WPP sounded a note of caution for the wider industry in its interim results this morning, saying the "apparent" optimism in the sector "seems misplaced".
Headline profit before interest and tax in the PR and public affairs arm increased from £64.7m ($101.5m) to £66m ($103.6m), the group announced. Net sales margin in the segment fell from 15 to 14.7 per cent.
Net sales grew from £430.3m ($675.3m) to £450.3m ($706.7m) in the division, which includes PR agencies Finsbury, Hill+Knowlton Strategies, Cohn & Wolfe, Burson-Marsteller and Ogilvy PR.
Like-for-like net sales growth in the division accelerated from 1.2 per cent in the first quarter to 1.9 per cent in the second. All regions except the UK showed growth, WPP said.
"Burson-Marsteller, Cohn & Wolfe and parts of the specialist public relations and public affairs businesses in the United States and Germany performed particularly well," WPP said. "Reportable net sales margins fell 0.3 margin points, (down 0.2 margin points in constant currency), although Cohn & Wolfe showed improved margins in the first half."
Sales at Cohn & Wolfe were up 12 per cent in the first half.
Across its business, WPP said trading in the first half of 2015 was "characterised by particularly strong growth geographically in North America, the United Kingdom and Asia Pacific, Latin America, Africa & the Middle East and Central & Eastern Europe". The company highlighted specialist communications among the strongest growth segments.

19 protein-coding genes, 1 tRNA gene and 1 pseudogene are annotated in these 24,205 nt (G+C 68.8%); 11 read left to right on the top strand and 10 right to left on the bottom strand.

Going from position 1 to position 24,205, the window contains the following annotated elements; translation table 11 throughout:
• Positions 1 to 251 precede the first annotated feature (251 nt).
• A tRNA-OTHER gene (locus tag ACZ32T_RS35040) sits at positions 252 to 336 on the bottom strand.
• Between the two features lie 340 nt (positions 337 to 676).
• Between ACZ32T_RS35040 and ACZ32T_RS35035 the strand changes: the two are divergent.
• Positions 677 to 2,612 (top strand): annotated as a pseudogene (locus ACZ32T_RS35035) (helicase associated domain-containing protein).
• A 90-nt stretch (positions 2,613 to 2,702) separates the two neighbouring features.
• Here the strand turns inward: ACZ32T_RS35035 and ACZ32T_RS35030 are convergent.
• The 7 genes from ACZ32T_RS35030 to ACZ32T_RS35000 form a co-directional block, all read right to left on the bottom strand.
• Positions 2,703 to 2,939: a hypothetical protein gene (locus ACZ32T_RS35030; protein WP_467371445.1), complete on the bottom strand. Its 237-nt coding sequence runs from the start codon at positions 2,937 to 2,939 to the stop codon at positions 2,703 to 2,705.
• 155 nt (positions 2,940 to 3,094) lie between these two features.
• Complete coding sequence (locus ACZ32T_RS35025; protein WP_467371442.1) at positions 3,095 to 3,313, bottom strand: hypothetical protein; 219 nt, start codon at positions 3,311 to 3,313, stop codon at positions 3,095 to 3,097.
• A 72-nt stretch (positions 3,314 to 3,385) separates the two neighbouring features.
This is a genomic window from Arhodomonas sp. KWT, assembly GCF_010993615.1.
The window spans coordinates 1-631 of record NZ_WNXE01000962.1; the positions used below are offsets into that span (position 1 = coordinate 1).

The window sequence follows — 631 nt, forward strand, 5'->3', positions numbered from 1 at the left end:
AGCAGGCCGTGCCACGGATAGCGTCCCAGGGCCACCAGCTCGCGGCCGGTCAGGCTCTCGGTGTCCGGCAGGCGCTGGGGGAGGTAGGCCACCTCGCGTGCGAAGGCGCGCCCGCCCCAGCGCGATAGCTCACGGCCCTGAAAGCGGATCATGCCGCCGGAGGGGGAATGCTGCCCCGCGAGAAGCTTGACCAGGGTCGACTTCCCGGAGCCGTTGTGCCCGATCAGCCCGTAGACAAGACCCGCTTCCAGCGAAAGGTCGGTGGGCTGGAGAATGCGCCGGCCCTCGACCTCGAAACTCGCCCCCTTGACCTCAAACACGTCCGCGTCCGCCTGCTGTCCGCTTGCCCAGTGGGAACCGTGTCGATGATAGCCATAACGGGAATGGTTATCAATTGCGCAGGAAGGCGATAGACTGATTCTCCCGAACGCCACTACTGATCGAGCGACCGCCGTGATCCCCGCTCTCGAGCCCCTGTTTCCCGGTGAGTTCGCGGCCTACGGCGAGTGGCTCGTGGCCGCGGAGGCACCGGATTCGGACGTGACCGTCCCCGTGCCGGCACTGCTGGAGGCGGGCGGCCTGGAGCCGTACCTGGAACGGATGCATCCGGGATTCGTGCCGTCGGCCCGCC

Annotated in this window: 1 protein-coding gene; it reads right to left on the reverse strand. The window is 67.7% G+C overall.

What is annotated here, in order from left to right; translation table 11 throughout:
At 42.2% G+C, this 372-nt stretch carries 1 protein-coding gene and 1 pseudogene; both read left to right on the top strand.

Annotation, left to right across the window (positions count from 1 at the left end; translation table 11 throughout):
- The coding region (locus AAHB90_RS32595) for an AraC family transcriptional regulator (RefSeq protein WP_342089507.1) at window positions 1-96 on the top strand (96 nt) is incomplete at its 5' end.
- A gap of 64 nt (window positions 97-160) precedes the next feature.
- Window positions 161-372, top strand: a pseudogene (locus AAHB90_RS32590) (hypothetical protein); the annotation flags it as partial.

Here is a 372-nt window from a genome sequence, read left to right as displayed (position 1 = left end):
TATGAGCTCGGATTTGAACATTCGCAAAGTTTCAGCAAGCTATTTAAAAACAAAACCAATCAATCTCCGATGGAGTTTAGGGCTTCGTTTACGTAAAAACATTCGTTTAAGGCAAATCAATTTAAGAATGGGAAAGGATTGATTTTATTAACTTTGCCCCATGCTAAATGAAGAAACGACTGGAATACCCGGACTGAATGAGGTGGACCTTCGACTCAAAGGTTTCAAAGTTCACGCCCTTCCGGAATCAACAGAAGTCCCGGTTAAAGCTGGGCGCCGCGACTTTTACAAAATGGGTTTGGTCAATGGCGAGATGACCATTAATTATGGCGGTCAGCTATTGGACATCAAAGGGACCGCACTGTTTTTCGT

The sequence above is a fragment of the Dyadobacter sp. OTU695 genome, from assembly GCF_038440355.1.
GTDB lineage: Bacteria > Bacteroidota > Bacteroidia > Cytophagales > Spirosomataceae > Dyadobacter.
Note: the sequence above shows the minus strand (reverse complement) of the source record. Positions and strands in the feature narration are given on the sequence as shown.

Headline profit before interest and tax was up 7.6 per cent to £669m ($1.05bn) on revenue up 6.8 per cent to £5.839bn ($9.16bn) and net sales up 5.2 per cent to £5.041bn ($7.91bn). The value of reported billings rose five per cent to £23.156bn ($36.34bn).
Net sales margin increased by 0.3 percentage points to 13.3 per cent, "well ahead of the group’s full year target". Like-for-like net sales growth was 2.3%, slightly below that of the first quarter.
The company revised up its like-for-like revenue growth forecast slightly for 2015 from the forecast in the first quarter, pointing to an increase in digital media purchases and predictions of a stronger second half against easier comparatives.
Meanwhile, like-for-like revenue growth in July was five per cent, with like-for-like net sales up 3.7 per cent, "indicating a likely stronger third quarter".
WPP said PR and public affairs, along with its specialist communications division, were among the segments "up strongly" in July. All regions and sectors were positive, the group said.
WPP stated: "Despite this strong performance, the apparent general industry optimism seems misplaced.
"To survive in the advertising and marketing services sector, you have to remain positive, indeed optimistic, seeing the glass half-full and industry and company reports generally continue, understandably, to reflect that attitude. However, general client behaviour does not reflect that state of mind as tepid GDP growth, low or no inflation and consequent lack of pricing power encourage a focus on cutting costs to reach profit targets, rather than revenue growth."